The Dutch word onderrichten [ˌɔn.dərˈrɪx.tə(n)] means to teach, instruct or educate. It comes from onder (under-, sub-, lower) and richten (to direct, aim) [source]. So you could say that education in Dutch involves supporting and directing students.
Another Dutch word meaning to teach or educate is onderwijzen [ˌɔn.dərˈʋɛi̯.zə(n)], which comes from onder and wijzen (to point, indicate, direct) [source] – so it has a similiar sense to onderrichten.
An onderwijzer or onderwijzeres is a teacher in a primary / elementary school (lagere school / basisschool) and they provide onderwijs (education, teaching), or more specifically, basisonderwijs (primary / elementary education). A word for to teach is onderwijzen.
A teacher in a secondary school (middelbare school) is a leraar or lerares, they leren (teach) and they might be found in a leraarskamer / lerarenkamer (staffroom).
Other words for education are opleiding and opvoeding. Opleiding means education, training or a programme, and comes from opleiden (to lead up; to bring up, educate; to coach, train), from op (up) and leiden (to lead) [source].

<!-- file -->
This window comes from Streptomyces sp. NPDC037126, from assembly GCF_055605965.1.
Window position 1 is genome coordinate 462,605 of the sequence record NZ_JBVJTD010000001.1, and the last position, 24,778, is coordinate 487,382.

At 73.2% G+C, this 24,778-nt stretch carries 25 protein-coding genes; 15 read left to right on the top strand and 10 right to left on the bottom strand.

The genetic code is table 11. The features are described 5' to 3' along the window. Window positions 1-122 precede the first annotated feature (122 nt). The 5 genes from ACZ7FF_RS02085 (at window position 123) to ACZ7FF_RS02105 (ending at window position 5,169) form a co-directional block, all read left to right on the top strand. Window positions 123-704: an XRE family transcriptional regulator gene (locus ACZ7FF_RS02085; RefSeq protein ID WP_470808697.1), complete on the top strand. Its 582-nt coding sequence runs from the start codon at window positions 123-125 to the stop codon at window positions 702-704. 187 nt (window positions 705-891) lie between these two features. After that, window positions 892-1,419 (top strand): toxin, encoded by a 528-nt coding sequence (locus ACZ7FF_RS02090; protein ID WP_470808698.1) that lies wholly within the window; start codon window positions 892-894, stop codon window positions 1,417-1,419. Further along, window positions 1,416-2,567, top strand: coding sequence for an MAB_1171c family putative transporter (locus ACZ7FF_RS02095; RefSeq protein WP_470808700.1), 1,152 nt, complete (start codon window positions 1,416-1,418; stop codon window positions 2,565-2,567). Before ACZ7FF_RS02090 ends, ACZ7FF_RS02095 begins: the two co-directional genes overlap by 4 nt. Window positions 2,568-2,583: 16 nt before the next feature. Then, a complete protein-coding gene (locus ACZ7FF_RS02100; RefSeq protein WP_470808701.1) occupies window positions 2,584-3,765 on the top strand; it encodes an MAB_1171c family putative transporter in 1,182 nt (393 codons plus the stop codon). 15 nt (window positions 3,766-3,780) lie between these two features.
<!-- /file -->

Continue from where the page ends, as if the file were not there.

Opvoeding means education (at home), upbringing, raising (children) and comes from opvoeden (to raise, to bring up (a child)), from op (up) and voeden (to feed) [source].
The English word education comes from the Middle French éducation (education, upbringing), from Latin ēducātiō (breeding, bringing up, rearing), from ēdūcō (I lead, draw, take out, raise up), from ex (out, away, up) and dūcō (I lead, guide, conduct) [source]. So it has a similar meaning to onderrichten and onderwijzen.
The English words teacher and teach come from the Old English tǣċan (to show, declare, demonstrate; teach, instruct, train), from the Proto-Germanic *taikijaną (to show), from the Proto-Indo-European *deyḱ- (to show) [source].
Thanks to Anna Rutten for inspiring this post